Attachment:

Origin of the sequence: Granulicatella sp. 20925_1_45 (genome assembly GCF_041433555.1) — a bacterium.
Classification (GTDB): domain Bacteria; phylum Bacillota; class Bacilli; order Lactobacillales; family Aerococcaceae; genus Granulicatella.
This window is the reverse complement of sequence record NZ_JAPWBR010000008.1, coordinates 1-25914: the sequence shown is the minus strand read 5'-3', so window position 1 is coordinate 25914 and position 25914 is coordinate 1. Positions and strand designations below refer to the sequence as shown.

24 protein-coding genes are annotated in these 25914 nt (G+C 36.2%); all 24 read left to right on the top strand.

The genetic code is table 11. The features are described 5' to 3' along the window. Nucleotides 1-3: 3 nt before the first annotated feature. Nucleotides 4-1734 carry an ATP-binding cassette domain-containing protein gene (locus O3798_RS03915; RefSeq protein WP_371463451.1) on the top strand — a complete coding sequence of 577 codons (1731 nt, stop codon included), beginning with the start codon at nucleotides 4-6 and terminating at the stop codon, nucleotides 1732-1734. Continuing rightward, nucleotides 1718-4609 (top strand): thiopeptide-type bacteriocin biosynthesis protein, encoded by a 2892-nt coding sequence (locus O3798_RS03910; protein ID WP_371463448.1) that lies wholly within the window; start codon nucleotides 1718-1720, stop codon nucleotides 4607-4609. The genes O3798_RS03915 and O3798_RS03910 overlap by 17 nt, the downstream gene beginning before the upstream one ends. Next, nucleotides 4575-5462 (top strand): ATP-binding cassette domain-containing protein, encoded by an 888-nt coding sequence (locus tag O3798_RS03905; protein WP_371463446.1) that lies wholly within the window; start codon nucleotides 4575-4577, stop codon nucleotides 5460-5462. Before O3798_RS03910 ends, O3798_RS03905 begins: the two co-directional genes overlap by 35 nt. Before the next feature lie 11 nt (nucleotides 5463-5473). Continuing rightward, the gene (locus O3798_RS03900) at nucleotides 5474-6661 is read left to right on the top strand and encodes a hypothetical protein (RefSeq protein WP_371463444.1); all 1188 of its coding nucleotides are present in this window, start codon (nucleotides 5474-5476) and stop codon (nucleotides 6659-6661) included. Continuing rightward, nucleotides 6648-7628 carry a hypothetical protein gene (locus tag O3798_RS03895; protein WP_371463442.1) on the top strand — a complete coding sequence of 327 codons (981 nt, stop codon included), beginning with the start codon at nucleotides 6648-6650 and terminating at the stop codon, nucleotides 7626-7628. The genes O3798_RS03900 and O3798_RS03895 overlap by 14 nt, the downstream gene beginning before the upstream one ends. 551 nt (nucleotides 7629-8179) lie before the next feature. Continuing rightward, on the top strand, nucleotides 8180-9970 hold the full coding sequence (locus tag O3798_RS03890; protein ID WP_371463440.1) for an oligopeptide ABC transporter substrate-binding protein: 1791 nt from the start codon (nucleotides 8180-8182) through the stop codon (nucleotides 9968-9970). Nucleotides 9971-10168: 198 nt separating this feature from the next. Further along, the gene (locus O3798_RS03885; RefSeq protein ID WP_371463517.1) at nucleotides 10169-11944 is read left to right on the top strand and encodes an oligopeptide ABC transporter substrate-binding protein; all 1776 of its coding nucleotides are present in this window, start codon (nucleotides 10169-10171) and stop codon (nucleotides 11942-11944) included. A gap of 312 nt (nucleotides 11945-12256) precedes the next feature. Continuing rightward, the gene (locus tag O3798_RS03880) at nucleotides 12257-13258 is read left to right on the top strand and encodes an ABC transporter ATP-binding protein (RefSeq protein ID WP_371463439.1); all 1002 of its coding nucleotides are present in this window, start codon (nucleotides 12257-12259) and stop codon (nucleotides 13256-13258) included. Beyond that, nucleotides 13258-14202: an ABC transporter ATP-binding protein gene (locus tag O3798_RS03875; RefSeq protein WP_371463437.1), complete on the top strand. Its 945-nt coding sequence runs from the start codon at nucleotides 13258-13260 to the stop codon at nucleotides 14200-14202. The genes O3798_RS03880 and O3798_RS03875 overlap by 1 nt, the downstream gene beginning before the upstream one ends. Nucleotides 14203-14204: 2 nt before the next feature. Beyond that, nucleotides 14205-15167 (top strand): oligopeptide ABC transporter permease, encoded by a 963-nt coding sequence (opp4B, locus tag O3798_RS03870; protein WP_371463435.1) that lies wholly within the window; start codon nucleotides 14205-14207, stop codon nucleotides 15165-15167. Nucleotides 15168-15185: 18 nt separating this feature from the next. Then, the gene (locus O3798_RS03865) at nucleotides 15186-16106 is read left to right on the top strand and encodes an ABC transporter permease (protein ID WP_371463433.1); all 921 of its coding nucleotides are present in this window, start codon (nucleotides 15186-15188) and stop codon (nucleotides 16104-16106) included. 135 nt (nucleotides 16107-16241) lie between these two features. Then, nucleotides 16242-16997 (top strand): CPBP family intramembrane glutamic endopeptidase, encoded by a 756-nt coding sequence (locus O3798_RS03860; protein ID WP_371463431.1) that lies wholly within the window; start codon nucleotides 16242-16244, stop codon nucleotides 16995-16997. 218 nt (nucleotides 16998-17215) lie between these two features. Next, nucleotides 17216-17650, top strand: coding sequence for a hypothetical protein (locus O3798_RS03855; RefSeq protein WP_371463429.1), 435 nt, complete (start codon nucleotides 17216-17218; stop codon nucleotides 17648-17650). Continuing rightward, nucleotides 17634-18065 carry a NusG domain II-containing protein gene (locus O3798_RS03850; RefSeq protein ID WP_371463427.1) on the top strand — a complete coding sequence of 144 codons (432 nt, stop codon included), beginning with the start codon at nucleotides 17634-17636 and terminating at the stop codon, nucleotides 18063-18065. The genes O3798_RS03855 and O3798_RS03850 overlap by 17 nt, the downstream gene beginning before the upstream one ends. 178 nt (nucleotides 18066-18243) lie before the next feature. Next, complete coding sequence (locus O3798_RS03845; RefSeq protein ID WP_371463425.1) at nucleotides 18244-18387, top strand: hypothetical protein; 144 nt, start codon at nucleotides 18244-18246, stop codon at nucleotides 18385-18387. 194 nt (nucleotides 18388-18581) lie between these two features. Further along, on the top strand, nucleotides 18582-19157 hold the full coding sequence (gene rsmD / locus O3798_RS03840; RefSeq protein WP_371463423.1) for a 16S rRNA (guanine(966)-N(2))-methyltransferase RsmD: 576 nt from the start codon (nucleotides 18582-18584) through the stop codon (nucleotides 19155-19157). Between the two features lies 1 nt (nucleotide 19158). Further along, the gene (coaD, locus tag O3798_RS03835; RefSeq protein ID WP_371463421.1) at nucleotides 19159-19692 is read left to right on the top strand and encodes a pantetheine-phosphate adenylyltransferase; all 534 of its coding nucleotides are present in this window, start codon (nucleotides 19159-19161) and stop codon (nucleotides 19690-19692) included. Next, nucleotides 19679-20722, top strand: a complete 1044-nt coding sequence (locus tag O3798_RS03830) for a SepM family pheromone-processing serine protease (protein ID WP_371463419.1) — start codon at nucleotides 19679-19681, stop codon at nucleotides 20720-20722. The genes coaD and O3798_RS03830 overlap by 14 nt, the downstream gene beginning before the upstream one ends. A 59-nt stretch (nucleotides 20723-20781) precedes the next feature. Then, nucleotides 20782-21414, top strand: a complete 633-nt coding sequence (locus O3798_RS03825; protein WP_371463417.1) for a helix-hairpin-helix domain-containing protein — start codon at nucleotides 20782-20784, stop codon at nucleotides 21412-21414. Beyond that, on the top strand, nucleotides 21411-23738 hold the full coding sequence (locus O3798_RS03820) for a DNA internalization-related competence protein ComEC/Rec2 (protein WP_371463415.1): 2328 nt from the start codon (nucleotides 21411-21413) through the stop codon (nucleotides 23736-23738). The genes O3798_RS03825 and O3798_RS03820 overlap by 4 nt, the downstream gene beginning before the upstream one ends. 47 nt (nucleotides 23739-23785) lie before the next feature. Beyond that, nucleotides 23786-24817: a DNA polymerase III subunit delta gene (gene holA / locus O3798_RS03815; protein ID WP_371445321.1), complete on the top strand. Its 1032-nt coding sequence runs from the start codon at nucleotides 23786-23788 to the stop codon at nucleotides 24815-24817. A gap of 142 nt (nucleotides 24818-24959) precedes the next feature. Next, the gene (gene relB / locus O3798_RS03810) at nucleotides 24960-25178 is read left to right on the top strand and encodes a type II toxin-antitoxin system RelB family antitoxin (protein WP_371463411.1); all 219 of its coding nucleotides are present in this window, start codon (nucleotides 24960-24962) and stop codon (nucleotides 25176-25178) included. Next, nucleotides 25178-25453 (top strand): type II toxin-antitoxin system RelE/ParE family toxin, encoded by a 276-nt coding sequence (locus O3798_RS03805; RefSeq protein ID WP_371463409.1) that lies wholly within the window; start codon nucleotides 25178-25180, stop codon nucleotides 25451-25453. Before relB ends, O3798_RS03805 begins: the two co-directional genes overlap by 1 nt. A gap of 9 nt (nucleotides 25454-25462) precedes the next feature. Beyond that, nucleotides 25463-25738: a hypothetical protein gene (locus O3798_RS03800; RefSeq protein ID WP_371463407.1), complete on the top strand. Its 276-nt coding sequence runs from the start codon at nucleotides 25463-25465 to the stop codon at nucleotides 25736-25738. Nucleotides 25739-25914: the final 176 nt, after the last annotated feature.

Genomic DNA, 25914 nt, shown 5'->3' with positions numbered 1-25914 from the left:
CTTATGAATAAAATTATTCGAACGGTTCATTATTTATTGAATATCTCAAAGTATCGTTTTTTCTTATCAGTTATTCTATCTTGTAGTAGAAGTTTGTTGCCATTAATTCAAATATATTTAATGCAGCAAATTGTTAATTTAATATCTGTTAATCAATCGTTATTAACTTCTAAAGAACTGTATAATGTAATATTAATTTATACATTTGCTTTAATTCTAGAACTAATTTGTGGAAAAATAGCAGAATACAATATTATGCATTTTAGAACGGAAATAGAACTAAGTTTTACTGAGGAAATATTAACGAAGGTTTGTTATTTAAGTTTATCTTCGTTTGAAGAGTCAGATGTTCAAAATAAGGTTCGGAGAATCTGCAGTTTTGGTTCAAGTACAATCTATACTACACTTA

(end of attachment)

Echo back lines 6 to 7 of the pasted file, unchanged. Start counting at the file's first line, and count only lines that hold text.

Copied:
Genomic DNA, 25914 nt, shown 5'->3' with positions numbered 1-25914 from the left:
CTTATGAATAAAATTATTCGAACGGTTCATTATTTATTGAATATCTCAAAGTATCGTTTTTTCTTATCAGTTATTCTATCTTGTAGTAGAAGTTTGTTGCCATTAATTCAAATATATTTAATGCAGCAAATTGTTAATTTAATATCTGTTAATCAATCGTTATTAACTTCTAAAGAACTGTATAATGTAATATTAATTTATACATTTGCTTTAATTCTAGAACTAATTTGTGGAAAAATAGCAGAATACAATATTATGCATTTTAGAACGGAAATAGAACTAAGTTTTACTGAGGAAATATTAACGAAGGTTTGTTATTTAAGTTTATCTTCGTTTGAAGAGTCAGATGTTCAAAATAAGGTTCGGAGAATCTGCAGTTTTGGTTCAAGTACAATCTATACTACACTTA